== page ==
It’s hard to find. Isolated on a traffic median on Bridge Street down by the St. Lawrence River a stone memorial sits dedicated to the Irish people in Montreal. As cars fly past, their occupants mostly unaware, the “Black Rock” with its bleak urban surroundings evokes feelings of neglect and of profound loss. It is estimated over six thousand Irish immigrants died from typhus in 1847-8 in Montreal, their bodies hastily buried in a rudimentary cemetery; six thousand souls lain to rest with no markers to commemorate their lives or their final resting places. Twelve years later, in 1859 while building the Victoria Bridge, Irish construction workers unknowingly unearthed the remains of residents from their beloved homeland. Wanting to ensure the graveyard would suffer no further desecration, they excavated a large black granite stone from the River and dedicated it to their memory.
The inscription reads:
PRESERVE FROM DESECRATION
THE REMAINS OF 6000 IMMIGRANTS
WHO DIED OF SHIP FEVER
IS ERECTED BY THE WORKERS
MESSRS PETO, BRASSEY & BETTS,
EMPLOYED IN THE CONSTRUCTION
It is the first memorial to the Irish people erected in Canada.
A plaque accompanies the stone, its message offered in Gaelic, French, and English:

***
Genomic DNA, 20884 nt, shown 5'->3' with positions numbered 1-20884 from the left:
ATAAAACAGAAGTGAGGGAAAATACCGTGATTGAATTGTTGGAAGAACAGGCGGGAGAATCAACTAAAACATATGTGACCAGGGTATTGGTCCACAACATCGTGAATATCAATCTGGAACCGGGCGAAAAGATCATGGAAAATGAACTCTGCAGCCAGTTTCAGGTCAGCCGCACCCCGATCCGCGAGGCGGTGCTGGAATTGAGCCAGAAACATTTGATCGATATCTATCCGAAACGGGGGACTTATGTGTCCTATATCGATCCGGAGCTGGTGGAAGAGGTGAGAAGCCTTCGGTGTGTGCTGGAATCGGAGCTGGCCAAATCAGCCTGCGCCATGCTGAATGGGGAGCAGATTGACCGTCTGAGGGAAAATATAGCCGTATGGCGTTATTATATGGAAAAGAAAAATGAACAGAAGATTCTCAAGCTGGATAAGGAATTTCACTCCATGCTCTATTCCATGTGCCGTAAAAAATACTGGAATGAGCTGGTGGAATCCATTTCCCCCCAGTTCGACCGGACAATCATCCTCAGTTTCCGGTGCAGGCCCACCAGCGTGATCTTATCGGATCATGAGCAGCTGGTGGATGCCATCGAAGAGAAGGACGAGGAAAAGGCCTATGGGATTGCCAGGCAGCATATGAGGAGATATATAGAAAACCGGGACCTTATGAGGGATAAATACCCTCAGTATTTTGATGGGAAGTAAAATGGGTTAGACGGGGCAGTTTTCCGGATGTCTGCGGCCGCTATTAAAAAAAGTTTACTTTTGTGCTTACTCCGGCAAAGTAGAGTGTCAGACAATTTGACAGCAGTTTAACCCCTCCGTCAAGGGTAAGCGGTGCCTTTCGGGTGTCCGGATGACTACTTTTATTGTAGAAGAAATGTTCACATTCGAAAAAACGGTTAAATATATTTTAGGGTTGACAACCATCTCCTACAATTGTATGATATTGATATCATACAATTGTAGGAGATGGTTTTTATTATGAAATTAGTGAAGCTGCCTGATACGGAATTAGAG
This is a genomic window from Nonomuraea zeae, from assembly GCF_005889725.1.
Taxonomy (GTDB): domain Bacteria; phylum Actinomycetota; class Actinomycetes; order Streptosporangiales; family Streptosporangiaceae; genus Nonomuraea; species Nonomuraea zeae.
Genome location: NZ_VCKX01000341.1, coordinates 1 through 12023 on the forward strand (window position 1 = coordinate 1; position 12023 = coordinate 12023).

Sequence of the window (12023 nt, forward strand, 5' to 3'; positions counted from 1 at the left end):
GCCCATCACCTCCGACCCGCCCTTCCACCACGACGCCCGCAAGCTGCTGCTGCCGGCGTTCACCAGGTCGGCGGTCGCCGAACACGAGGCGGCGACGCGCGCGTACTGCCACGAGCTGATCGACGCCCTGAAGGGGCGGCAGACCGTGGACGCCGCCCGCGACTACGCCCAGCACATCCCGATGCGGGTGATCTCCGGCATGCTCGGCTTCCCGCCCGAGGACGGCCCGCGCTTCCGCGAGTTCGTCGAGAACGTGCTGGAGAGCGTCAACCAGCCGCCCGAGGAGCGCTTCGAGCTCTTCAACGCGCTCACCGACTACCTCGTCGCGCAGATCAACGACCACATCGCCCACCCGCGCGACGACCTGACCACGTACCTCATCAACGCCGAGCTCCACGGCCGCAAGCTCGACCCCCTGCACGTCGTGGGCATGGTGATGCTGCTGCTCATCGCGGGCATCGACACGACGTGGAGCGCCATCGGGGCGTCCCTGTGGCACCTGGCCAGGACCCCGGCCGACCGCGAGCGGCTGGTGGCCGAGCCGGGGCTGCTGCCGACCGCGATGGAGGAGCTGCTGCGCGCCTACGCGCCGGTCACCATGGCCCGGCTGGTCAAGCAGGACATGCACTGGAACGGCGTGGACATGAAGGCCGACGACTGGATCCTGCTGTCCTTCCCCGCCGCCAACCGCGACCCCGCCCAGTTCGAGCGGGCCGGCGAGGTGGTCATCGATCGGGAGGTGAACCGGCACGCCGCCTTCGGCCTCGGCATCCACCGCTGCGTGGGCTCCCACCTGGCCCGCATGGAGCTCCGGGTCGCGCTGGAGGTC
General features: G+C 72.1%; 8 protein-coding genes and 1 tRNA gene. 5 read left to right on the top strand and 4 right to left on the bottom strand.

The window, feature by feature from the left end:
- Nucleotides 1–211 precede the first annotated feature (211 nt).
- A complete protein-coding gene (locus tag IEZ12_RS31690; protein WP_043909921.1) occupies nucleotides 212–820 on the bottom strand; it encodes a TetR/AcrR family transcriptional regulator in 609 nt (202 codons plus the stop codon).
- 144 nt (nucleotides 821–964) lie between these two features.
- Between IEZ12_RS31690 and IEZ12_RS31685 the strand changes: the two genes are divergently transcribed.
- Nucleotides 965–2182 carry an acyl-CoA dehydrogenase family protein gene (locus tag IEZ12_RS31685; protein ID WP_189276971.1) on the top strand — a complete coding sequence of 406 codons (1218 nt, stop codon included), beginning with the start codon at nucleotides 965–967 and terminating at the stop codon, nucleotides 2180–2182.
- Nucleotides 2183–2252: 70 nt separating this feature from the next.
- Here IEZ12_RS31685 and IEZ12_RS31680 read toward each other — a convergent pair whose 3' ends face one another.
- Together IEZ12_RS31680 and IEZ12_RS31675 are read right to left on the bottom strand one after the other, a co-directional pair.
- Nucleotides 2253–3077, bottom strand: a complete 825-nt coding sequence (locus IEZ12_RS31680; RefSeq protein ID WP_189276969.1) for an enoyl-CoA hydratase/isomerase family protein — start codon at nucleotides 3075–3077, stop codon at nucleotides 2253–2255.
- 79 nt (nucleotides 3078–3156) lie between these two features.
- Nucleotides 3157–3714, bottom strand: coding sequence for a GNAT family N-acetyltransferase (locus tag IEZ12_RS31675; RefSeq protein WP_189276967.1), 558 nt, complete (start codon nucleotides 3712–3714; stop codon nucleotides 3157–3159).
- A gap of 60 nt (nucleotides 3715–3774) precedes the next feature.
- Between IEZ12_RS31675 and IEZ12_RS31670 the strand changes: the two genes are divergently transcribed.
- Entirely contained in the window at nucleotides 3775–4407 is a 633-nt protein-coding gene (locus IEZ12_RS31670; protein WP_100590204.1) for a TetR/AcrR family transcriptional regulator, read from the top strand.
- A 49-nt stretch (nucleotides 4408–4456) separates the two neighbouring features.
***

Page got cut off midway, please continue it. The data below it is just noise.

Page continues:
“In 1847, six thousand Irish people, seeking refuge in a new land, died here of typhus and other ailments, and were buried in mass graves. The stone marks approximately the centre of the cemetery. Immediately to the east of here, twenty-two hospital sheds had been constructed. Many Grey Nuns, several priests, and also John Easton Mills, Mayor of the City of Montreal, who selflessly came to care for the sick, themselves contracted typhus and died. May they rest in peace.”
The last wistful line of the plaque resonates with its readers. Rest in peace? These desperate, poor Irish immigrants’ remains are lost in a “cemetery” marred by train tracks, roads, parking lots, overhead signage, and the sully of urban industrialization. Mothers, father, children, babies. Their only enduring legacy is a little strip of greenery cordoned off by a measly wrought-iron fence splattered with shamrocks, scarcely noticeable by passing motorists. Even what little recognition the stone offered was threatened in 1900 when the monument was removed to make room for development. It would take ten years before the Irish community would win their fight to have the Black Rock returned. Little consolation. The precious souls of six thousand people still remain buried beneath a concrete jungle.
There’s good news. Last year, a new movement to create a lasting tribute to the thousands lost to typhus in Montreal was founded. May they find a way to offer a fitting tribute to those lost not only to the Famine, but those who died helping care for the afflicted.
Perhaps then, they truly can rest in peace.